James Richardson talks Football Italia: "Paul Ince used to call me for Tomb Raider tips..."
You shot to fame as presenter of Football Italia in the '90s. What was it like to be in the middle of that whole era of calcio?
Looking back, it’s pretty extraordinary, although of course at the time it felt entirely normal. It was a shock to me when I got the job working on Football Italia, but then I was essentially just out there trying to get a show together every single week. I was excited by it, Serie A was the biggest league in the world, so it was a great time. I wanted to be in Italy anyway, I spoke Italian, so to be involved in a massive league was amazing. But you do any job and it becomes normal quite quickly - there was always a battle to get things done. The fact it had such an impact back home then was pretty crazy and remarkable.
Tell us about the Golazzo film…
It’s really nice, I’ve really enjoyed it. It’s nice to look back. I was essentially in Italy for the whole time, so I knew that people were watching back home, and that it had an impact. People have mentioned it to me a lot since, but it gave me more of an idea about why people liked the programme back then. It’s also nice to see me with hair, me with crazy jackets, me with really bad waistcoats. It’s nice to look back on a bit of your past because it’s quite easy to let things slip away, like a film you once saw. And we had a couple of days filming in Italy, we met up with Beppe Signori. That was really nice, being in the old haunts.
You got quite close to some of the English players out there, didn't you?
Yes. They were very nice to me, I have to say. Paul Ince in particular. I think they appreciated seeing a face from back home, to some extent. Ince did used to ring me up for computer game tips. We were both playing Tomb Raider and I was quite a few levels ahead of him. I still am! There weren’t any online cheats available back then, so you had to ask a friend. He became a friend, although he lived north of Milan and I was in Rome. I would see him when we were filming, but sometimes I’d stay over and we’d go for a pizza.
And Gazza was always good value – especially that famous visit to the wildlife park…
I didn’t go with Gazza to that, it was our producer, but the results were pretty great. It was an iconic moment. The nice thing about Paul was that we’d always come up with these ideas for him to do something, and he’d always play along and make them better. I was intimidated when I first met Gazza because he was such a huge star, but he was so friendly and relaxed. He made your ideas come alive - he didn’t care, he was up for everything. That was a delight.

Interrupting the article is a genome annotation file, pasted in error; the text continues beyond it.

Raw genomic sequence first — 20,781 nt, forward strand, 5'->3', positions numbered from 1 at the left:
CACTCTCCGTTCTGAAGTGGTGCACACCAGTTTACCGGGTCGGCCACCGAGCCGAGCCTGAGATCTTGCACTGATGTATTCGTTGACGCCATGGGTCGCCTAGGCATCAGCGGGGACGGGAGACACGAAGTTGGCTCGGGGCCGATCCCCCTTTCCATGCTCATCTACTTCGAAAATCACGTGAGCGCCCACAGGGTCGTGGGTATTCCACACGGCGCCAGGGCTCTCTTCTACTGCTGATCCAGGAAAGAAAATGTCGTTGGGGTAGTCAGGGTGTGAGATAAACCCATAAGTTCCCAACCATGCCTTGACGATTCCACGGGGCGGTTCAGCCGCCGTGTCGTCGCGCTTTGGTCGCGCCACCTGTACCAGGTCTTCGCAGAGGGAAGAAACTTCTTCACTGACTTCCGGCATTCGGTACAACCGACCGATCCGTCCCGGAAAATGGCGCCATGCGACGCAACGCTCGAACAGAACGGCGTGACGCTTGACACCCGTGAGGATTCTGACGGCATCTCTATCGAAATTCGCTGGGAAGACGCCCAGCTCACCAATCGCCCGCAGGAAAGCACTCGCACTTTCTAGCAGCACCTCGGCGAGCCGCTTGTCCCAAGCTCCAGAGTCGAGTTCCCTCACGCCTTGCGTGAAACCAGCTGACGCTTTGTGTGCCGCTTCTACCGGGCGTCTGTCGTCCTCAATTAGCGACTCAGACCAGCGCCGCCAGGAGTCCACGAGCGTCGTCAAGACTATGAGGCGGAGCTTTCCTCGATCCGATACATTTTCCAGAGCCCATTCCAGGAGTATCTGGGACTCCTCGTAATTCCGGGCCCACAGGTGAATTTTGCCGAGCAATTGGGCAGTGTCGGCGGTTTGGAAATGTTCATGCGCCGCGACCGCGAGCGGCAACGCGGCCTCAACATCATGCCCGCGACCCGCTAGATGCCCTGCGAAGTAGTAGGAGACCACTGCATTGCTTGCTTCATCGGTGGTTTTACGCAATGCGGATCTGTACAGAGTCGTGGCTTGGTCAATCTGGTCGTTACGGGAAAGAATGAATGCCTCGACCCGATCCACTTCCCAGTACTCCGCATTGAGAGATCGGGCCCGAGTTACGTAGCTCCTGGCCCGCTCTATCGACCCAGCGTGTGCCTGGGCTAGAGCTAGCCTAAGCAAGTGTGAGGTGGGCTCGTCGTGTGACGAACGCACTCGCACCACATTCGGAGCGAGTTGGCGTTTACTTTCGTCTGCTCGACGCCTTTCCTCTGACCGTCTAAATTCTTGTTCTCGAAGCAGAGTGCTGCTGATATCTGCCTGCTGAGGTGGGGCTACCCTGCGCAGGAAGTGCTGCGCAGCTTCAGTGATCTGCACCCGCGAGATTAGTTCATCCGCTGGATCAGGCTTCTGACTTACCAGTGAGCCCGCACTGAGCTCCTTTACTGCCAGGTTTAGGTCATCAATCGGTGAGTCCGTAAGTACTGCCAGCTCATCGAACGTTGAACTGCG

What are the key differences between Italian football then and now?
Well, above all, the money. If Italy could still outspend everyone else, they largely would, but because they can’t, they've been forced to rethink – and that’s a positive thing. Back then they were the richest league, they could offer far bigger wages than anybody, and chose all the best players. Now that’s not the case. I loved the fact it was clearly the best back then. They had some ridiculous squads. You look back now through their line-ups and realise: ‘I can’t believe it, they had him, him and him.’ It was just ludicrous.
What else did you love about that era of football?
The other thing was that the game was slow enough to really appreciate what was going on. I often felt that when Italian sides were going up against English teams in Europe, the Italian sides would be trying to do their artistic thing and the English would just run in after the ball. The Italians would think: ‘Hang on, we’re artists, we’re trying to do our thing, give me a second’. The pace of the Serie A game was great. You could see what was happening a bit more clearly, tactically. It was a clean slate for British fans to watch. It was sunny and exotic, and there were some crazy haircuts. We had warm feelings and memories about Italy from Italia ’90 too. There were a lot of players from that World Cup, too, which added to the happy nostalgia.
What do you love about the Italian game now?
I like the fact it’s so wide open. Juve have obviously been dominant for six years – and maybe this year again – but it’s curious how they’ve evolved as the model to follow, because in the '90s it was quite the opposite. But the fact that it's open otherwise, and you have some very progressive managers, and some very exciting young players coming through. It’s also fun seeing the offspring of the players you used to watch play...
Where do you rate Serie A in the pecking order these days?
It’s still my favourite to watch. Where does it sit in the hierarchy? I suppose the easiest meter for that is the Champions League, which suggests Juve sit quite high up, and the rest of Italian football is a step or two down. The Premier League is head and shoulders ahead financially – Serie A slipped badly – but there’s still a legacy of sentiment for the big Italian clubs. La Liga is probably ahead, too. But Serie A is still ahead of the French, put it that way.
The latest in the BT Sport Films series -- ‘Golazzo: The Football Italia Story’ -- premieres at 10pm on Saturday 31st March on BT Sport 2, with a further broadcast on BT Sport 2 from 10.30pm on Wednesday 4th April. Fans can enjoy a day of Italian football programming on BT Sport on Saturday 31st March, with the resurrection of iconic ‘90s show, Gazetta Football Italia hosted by James Richardson, on BT Sport 2 from 10:45am, followed by live Serie A action throughout the day on the network. Visit www.BT.com/sport